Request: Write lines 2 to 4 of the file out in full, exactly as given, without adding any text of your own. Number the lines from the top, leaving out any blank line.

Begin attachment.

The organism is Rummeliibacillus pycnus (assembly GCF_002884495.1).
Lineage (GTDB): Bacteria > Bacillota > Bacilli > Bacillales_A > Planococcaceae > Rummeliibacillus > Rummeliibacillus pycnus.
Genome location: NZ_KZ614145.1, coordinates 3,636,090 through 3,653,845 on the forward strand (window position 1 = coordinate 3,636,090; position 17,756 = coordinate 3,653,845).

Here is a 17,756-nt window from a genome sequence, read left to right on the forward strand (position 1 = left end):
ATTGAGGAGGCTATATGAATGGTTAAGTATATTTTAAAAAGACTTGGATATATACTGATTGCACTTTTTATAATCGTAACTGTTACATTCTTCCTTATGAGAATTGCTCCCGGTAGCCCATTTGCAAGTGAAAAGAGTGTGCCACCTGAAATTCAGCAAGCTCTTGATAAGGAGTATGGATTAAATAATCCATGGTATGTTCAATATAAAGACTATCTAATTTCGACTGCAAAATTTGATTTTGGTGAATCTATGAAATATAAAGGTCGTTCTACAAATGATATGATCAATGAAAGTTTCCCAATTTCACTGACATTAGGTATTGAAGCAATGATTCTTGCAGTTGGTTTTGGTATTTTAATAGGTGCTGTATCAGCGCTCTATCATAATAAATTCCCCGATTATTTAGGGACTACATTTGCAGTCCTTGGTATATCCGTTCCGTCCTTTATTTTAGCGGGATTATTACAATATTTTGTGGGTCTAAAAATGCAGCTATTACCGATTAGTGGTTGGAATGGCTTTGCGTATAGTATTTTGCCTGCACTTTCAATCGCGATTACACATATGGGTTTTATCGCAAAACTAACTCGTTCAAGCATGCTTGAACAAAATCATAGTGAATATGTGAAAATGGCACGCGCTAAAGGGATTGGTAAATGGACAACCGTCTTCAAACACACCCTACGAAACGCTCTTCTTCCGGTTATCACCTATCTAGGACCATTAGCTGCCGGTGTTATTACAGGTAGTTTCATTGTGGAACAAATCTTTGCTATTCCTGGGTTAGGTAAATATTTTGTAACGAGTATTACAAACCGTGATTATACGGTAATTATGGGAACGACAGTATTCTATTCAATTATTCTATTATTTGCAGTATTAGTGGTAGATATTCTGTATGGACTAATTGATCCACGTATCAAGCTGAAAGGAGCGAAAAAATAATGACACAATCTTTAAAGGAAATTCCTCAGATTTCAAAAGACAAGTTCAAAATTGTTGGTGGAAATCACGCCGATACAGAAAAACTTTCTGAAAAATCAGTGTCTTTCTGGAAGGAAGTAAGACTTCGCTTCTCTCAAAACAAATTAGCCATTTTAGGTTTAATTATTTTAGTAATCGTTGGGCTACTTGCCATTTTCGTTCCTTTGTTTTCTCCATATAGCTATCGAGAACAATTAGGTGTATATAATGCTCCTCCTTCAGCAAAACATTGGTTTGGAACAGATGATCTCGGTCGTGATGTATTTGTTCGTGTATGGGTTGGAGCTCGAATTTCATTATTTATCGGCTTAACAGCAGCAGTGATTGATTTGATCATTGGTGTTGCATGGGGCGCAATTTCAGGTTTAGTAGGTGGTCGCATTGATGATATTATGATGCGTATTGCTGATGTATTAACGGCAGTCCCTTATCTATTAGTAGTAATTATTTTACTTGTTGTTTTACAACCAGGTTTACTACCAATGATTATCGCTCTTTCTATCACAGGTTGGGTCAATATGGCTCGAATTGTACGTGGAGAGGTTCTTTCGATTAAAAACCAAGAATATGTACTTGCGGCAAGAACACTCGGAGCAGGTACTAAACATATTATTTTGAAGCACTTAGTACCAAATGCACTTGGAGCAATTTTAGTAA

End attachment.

Lineage (GTDB): Bacteria > Bacillota > Bacilli > Bacillales_A > Planococcaceae > Rummeliibacillus > Rummeliibacillus pycnus.
Genome location: NZ_KZ614145.1, coordinates 3,636,090 through 3,653,845 on the forward strand (window position 1 = coordinate 3,636,090; position 17,756 = coordinate 3,653,845).

Here is a 17,756-nt window from a genome sequence, read left to right on the forward strand (position 1 = left end):